Brain motif
The professional’s section of this site is aimed at anyone working within the catchment area of Cheshire and Wirral Partnership NHS Foundation Trust and who want to know more about psychosis and how their local Early Intervention Team can aid the successful recovery of anyone suffering from this condition.

The key to our approach is to intervene early on, with the focus being swift intervention at the first episode of psychosis, or where early warning signs of psychosis are displayed. Early intervention can greatly reduce, or even eliminate altogether, the chance of further incidence of psychosis; because of this, we set a target of trying to keep the duration of untreated psychosis to less than 3 months. However, it’s never too late for someone to get treatment; but the sooner they get help the better. So we urge you to get in touch if there is anybody you are concerned about.

For more details of who we are and how you can get in touch, visit the Early Intervention Team About Us page.

Check out our 10 step outline of what you can expect if you make a referral to our service:

1. Open referral

Our service operates an open referral system which means that, with the consent of the client, anybody, statutory or non statutory can refer in.

2. No forms

There is no referral document, however we do ask for a letter that details the reasons for referral; which can be faxed or posted. We do also welcome telephone contacts to discuss a referral.

3. Rapid action

The referrer can expect that the service will contact the client and arrange an initial assessment, in order to understand the needs of the client and how best they can be supported; this will be arranged at a time and location that is convenient to them.

4. GP’s informed

A letter is sent to the person’s General Practitioner and the referrer about the outcome of the assessment.

5. Signposting

If a referral is not accepted the team will signpost on to another service if that is necessary.

6. Preventative approach

A referral can be accepted as being ‘at risk of psychosis’ and the client will receive a service from the Early Intervention Team for up to 6 months.

7. Long-term support

If they are accepted after being assessed as having had a first episode of psychosis they can be with the team for up to 5 years. However they can also be reviewed for discharge before then, in the event that they have recovered and no longer require a service.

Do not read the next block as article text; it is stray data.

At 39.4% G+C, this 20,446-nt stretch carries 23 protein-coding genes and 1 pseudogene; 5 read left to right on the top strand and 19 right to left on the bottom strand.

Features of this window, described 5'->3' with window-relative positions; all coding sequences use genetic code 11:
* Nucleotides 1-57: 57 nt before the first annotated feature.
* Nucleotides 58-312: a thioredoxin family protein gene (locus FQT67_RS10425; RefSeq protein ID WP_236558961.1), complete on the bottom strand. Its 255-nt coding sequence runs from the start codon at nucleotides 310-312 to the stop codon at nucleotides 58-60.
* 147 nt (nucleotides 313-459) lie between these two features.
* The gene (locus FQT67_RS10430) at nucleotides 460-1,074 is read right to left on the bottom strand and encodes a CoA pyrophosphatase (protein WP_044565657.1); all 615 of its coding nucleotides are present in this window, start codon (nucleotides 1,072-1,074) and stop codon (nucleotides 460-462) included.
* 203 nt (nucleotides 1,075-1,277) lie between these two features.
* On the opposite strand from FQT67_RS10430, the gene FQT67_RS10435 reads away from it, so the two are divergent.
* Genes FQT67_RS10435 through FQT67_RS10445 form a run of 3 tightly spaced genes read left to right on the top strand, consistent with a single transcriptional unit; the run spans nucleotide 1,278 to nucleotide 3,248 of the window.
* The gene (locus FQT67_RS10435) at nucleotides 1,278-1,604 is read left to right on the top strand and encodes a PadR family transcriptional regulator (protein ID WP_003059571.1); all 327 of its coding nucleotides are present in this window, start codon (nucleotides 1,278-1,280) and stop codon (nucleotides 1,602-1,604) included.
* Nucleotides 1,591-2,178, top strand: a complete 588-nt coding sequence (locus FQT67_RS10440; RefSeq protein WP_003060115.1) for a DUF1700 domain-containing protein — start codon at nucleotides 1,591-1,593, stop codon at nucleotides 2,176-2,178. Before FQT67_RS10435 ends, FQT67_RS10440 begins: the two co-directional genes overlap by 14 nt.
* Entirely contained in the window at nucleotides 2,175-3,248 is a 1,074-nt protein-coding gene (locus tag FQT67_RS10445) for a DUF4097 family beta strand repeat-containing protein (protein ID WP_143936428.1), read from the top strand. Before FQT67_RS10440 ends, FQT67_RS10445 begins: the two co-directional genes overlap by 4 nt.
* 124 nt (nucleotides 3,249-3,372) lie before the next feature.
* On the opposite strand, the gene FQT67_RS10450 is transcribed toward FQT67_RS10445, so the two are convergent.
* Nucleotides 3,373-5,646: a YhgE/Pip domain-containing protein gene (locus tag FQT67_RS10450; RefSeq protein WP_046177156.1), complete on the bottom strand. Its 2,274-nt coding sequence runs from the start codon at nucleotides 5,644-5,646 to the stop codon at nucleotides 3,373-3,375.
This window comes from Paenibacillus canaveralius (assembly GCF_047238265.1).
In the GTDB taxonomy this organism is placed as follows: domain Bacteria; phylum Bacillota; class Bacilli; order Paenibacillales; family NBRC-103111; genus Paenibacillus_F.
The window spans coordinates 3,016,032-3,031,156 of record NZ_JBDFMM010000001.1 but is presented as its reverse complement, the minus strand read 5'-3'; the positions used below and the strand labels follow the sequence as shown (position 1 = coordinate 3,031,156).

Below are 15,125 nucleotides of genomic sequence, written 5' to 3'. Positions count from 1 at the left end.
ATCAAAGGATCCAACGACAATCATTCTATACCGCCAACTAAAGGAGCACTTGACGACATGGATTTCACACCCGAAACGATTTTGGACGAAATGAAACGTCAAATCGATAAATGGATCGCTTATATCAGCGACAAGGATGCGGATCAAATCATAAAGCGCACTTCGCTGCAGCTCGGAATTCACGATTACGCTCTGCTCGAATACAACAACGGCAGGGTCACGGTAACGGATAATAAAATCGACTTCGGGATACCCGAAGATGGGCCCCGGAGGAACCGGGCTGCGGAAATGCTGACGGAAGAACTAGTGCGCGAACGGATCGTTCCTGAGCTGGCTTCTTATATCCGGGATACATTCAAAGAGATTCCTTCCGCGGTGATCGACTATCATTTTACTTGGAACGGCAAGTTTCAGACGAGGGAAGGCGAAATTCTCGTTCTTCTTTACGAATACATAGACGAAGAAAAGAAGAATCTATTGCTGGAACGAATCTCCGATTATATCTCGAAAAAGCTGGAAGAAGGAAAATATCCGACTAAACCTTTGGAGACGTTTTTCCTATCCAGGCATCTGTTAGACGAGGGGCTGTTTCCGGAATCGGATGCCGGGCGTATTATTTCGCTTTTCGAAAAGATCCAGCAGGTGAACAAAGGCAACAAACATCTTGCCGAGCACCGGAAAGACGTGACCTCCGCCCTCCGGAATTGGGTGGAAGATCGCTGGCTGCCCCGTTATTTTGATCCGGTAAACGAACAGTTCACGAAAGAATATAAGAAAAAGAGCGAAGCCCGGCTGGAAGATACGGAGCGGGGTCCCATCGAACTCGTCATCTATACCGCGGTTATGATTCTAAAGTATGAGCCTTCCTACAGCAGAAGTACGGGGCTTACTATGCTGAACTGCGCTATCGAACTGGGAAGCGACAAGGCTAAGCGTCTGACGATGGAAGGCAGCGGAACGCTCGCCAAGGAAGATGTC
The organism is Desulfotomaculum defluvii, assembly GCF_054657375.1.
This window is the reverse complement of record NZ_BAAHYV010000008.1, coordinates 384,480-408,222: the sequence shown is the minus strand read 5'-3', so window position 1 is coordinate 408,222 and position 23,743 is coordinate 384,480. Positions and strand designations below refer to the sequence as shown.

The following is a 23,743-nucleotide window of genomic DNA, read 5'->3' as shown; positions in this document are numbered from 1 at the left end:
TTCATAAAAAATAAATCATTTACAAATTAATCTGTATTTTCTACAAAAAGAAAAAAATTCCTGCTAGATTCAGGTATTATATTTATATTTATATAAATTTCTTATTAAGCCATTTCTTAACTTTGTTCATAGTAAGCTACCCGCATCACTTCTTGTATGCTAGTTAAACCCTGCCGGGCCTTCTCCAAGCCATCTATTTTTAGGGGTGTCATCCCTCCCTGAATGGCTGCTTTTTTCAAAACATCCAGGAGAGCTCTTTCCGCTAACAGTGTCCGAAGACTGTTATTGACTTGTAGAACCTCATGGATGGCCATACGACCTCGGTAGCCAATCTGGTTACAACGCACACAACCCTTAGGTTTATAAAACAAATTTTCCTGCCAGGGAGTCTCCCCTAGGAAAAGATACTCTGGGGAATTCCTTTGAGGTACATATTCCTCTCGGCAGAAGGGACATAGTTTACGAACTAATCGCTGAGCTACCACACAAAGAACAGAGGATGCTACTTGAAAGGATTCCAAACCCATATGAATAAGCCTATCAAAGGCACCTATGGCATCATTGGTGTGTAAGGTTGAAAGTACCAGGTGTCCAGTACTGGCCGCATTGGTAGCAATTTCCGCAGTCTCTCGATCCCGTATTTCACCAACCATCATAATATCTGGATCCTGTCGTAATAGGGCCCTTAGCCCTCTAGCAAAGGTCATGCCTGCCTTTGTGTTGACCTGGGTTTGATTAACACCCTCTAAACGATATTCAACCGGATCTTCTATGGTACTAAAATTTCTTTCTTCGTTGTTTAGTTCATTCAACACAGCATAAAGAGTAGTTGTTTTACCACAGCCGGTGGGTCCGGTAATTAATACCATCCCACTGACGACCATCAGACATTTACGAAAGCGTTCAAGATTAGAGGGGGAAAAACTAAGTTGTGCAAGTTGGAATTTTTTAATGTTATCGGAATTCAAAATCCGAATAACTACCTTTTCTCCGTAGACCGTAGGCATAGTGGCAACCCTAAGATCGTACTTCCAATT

8. Tailor-made

Each client is treated according to their specific needs and circumstances; this is set out in their personal Care Plan which maps out the best package of support for them. Care Plans can include for a wide variety of interventions which are regularly reviewed to  maximise their effectiveness.

9. Managed exit

Clients are supported in the process of discharge from the service. The subject of discharge is discussed with them and their family during routine contacts and Care Programme Approach Review Meetings.

10. Supported transition

The most appropriate service/support after discharge is discussed. This can include referral to the Community Mental Health Team, or back to the General Practitioner. In this event, the family and General Practitioner are invited to contact the team in the future to discuss any concerns about a relapse or to review medication.


Psychosis and Mental Health Awareness Training

Early Intervention in Psychosis Services in Cheshire and Wirral can offer general awareness training to schools, colleges, GP’s, police and any other professionals or organisations, medical or non-medical, working with young people affected by psychosis. We will generally focus on psychosis, but for schools and colleges we can cover more general themes such as mental health and well-being.

Give your local early intervention team a call to discuss your training needs.

To better understand psychosis and how we at Cheshire and Wirral Partnership NHS Foundation Trust (CWP) Early Intervention Service can help, please take a look around our website. Some pages you might find particularly useful include:

What is Psychosis? For access to more information about the illness, including symptoms and early warning signs.

What is Early Intervention? and its sub-pages. To understand the importance of getting help early; with an outline of the interventions we provide.

What’s New and Calendar pages for regular tips, advice and suggested activities that may be helpful to recovery.

You will find many web pages on the Internet that provide information relating to the treatment of mental illness and more specifically psychosis. Here are a few that you may find helpful:

The Mental Health Foundation is a national charity that carries out research and informs policy and practice in the field of mental health.  This linked page offers a brief guide for GP’s on: ‘Emerging Psychosis & Young People – What You Need To Know’.

Link to the Mental Health Foundation website

The National Institute for Clinical Excellence (NICE) carry out research and produce guidance to support health and social care organisations in providing the best quality and value for money services.  This linked page provides detailed guidelines on the core interventions in the treatment and management of schizophrenia in adults.

Visit the NICE website

For further information on the background of Early Intervention and its evidence base.

Rethink Mental Illnessis a national mental health charity that provides a wide range of advocacy and support services to people experiencing mental health difficulties.

Visit the What is early intervention page of the Rethink website


Getting help early is really important to a person’s recovery,

so if you have any questions or concerns, please get in touch.

© 2013 Cheshire and Wirral Partnership NHS Foundation Trust
Getting help is the right thing to do